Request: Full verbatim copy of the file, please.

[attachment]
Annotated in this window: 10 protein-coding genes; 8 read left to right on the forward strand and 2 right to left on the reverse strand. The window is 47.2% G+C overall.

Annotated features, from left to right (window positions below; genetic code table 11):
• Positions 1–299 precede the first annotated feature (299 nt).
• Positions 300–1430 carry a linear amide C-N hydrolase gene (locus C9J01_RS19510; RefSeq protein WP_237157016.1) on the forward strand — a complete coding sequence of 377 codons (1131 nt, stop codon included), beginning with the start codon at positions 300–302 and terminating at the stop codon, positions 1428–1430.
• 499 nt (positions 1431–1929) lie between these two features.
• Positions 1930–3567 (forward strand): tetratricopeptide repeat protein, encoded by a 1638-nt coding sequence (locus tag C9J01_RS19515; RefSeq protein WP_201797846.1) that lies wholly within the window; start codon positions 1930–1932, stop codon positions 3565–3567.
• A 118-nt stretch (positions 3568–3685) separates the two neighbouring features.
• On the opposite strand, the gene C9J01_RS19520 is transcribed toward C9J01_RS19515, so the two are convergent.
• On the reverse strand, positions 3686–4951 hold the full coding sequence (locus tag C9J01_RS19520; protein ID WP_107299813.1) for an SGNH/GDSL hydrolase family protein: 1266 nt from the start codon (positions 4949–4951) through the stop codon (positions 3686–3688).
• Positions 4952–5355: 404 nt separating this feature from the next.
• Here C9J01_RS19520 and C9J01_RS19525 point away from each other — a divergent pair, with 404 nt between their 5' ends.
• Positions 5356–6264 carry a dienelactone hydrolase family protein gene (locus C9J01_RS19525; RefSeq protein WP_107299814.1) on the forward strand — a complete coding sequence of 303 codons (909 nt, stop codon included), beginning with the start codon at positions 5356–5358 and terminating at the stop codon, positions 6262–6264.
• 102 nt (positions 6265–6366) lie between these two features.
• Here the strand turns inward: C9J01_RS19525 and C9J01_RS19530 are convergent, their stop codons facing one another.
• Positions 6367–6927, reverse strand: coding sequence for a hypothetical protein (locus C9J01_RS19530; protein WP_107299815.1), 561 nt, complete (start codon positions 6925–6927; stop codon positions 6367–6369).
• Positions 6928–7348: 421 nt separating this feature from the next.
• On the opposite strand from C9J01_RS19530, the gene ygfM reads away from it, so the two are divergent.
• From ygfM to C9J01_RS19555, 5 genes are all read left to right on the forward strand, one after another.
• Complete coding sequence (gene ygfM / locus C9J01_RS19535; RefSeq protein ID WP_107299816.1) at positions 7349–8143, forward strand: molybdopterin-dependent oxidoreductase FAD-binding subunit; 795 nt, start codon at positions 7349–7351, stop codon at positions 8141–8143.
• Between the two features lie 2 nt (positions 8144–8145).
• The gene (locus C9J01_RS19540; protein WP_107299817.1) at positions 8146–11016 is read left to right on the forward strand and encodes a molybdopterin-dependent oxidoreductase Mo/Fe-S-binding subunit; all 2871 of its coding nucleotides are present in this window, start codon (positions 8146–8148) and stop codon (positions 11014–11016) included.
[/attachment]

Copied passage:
Annotated in this window: 10 protein-coding genes; 8 read left to right on the forward strand and 2 right to left on the reverse strand. The window is 47.2% G+C overall.

Annotated features, from left to right (window positions below; genetic code table 11):
• Positions 1–299 precede the first annotated feature (299 nt).
• Positions 300–1430 carry a linear amide C-N hydrolase gene (locus C9J01_RS19510; RefSeq protein WP_237157016.1) on the forward strand — a complete coding sequence of 377 codons (1131 nt, stop codon included), beginning with the start codon at positions 300–302 and terminating at the stop codon, positions 1428–1430.
• 499 nt (positions 1431–1929) lie between these two features.
• Positions 1930–3567 (forward strand): tetratricopeptide repeat protein, encoded by a 1638-nt coding sequence (locus tag C9J01_RS19515; RefSeq protein WP_201797846.1) that lies wholly within the window; start codon positions 1930–1932, stop codon positions 3565–3567.
• A 118-nt stretch (positions 3568–3685) separates the two neighbouring features.
• On the opposite strand, the gene C9J01_RS19520 is transcribed toward C9J01_RS19515, so the two are convergent.
• On the reverse strand, positions 3686–4951 hold the full coding sequence (locus tag C9J01_RS19520; protein ID WP_107299813.1) for an SGNH/GDSL hydrolase family protein: 1266 nt from the start codon (positions 4949–4951) through the stop codon (positions 3686–3688).
• Positions 4952–5355: 404 nt separating this feature from the next.
• Here C9J01_RS19520 and C9J01_RS19525 point away from each other — a divergent pair, with 404 nt between their 5' ends.
• Positions 5356–6264 carry a dienelactone hydrolase family protein gene (locus C9J01_RS19525; RefSeq protein WP_107299814.1) on the forward strand — a complete coding sequence of 303 codons (909 nt, stop codon included), beginning with the start codon at positions 5356–5358 and terminating at the stop codon, positions 6262–6264.
• 102 nt (positions 6265–6366) lie between these two features.
• Here the strand turns inward: C9J01_RS19525 and C9J01_RS19530 are convergent, their stop codons facing one another.
• Positions 6367–6927, reverse strand: coding sequence for a hypothetical protein (locus C9J01_RS19530; protein WP_107299815.1), 561 nt, complete (start codon positions 6925–6927; stop codon positions 6367–6369).
• Positions 6928–7348: 421 nt separating this feature from the next.
• On the opposite strand from C9J01_RS19530, the gene ygfM reads away from it, so the two are divergent.
• From ygfM to C9J01_RS19555, 5 genes are all read left to right on the forward strand, one after another.
• Complete coding sequence (gene ygfM / locus C9J01_RS19535; RefSeq protein ID WP_107299816.1) at positions 7349–8143, forward strand: molybdopterin-dependent oxidoreductase FAD-binding subunit; 795 nt, start codon at positions 7349–7351, stop codon at positions 8141–8143.
• Between the two features lie 2 nt (positions 8144–8145).
• The gene (locus C9J01_RS19540; protein WP_107299817.1) at positions 8146–11016 is read left to right on the forward strand and encodes a molybdopterin-dependent oxidoreductase Mo/Fe-S-binding subunit; all 2871 of its coding nucleotides are present in this window, start codon (positions 8146–8148) and stop codon (positions 11014–11016) included.